During mid-1992, a remedial workover program was implemented offshore within the Gulf of Mexico (GOM) on low rate marginal reserve sand producing wellbores. A process referred to as thru-tubing gravel packing (TTGP) was utilized on five offshore wells along with one gulf coast land well. This technique involved the placement of ceramic beads and pre-packed screen within existing completions, using coiled tubing in order to eliminate sand production. (Fig. 1) The basic steps of the thru-tubing wash down gravel pack consist of wellbore cleanup, coiled tubing counter correlation, injectivity testing, running a dummy assembly, ceramic bead placement, prepacked screen placement, and installation of an isolation device. The TTGP method demonstrated versatility in being able to adapt to individual well conditions. This remedial sand control technique was successfully applied in highly deviated wellbores, upper zones of a dual completion, and within existing gravel packs for screen repair.
TTGP's were performed offshore in as little as five days with a coiled tubing unit for a cost of $63,500. Five wells were mechanically successful, while only three wells were considered economic successes. Simple individual payouts for these wells ranged from 46 to 77 days, with an associated production gain of 2020 MCFPD and 39 BOPD. Economic success improved over time as mechanical success increased. Project incremental production was 1,070 MCFPD and 38 BOPD. Total cost of the project was $571,807. Average offshore workover cost was $110,761 while the workover cost for the onshore well was $18,000.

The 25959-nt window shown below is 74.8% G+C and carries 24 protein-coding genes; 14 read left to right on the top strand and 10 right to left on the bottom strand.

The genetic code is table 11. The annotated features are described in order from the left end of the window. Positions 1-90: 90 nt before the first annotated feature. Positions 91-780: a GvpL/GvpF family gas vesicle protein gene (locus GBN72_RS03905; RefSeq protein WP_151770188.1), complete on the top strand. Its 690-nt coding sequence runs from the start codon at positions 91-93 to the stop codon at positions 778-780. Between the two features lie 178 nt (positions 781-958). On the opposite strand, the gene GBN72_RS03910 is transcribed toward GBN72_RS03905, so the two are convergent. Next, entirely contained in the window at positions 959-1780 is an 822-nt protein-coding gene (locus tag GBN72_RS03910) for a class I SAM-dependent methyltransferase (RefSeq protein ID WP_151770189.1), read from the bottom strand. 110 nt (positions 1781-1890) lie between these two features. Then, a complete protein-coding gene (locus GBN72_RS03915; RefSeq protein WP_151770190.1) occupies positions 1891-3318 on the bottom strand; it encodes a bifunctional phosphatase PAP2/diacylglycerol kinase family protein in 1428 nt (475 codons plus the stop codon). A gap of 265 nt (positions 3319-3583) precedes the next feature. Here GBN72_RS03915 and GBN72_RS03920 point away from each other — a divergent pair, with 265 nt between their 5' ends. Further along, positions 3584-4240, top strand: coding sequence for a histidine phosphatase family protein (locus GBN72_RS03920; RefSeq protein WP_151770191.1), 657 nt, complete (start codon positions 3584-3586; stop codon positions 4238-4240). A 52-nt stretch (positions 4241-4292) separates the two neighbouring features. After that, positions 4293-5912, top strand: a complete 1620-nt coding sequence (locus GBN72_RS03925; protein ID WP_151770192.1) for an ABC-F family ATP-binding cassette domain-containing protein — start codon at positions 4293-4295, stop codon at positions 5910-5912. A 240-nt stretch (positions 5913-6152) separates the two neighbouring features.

Throughout the implementation of this program, mechanical problems were addressed which led to improvements in subsequent workover programs. This paper details the TTGP program and recommends mechanical improvements for performing future thru-tubing gravel packs.
Effective sand control has long been a concern within unconsolidated sandstone formations. The primary method currently used for sand control is gravel packing the completion. This method requires a conventional rig and is the most expensive alternative. Secondary processes are less expensive that normally are completed thru-tubing with the use of wireline, coiled tubing, or snubbing units. These include such things as resin applications, prepacked screen installations, and thru-tubing gravel packing. Secondary methods have additional mechanical risks due to the use of smaller tools in older wellbores.
Candidates for remedial sand control were normally marginal wells with low reserves and sand production. The reserves couldn't support higher workover costs associated with a conventional workover rig while sand restricted hydrocarbon production.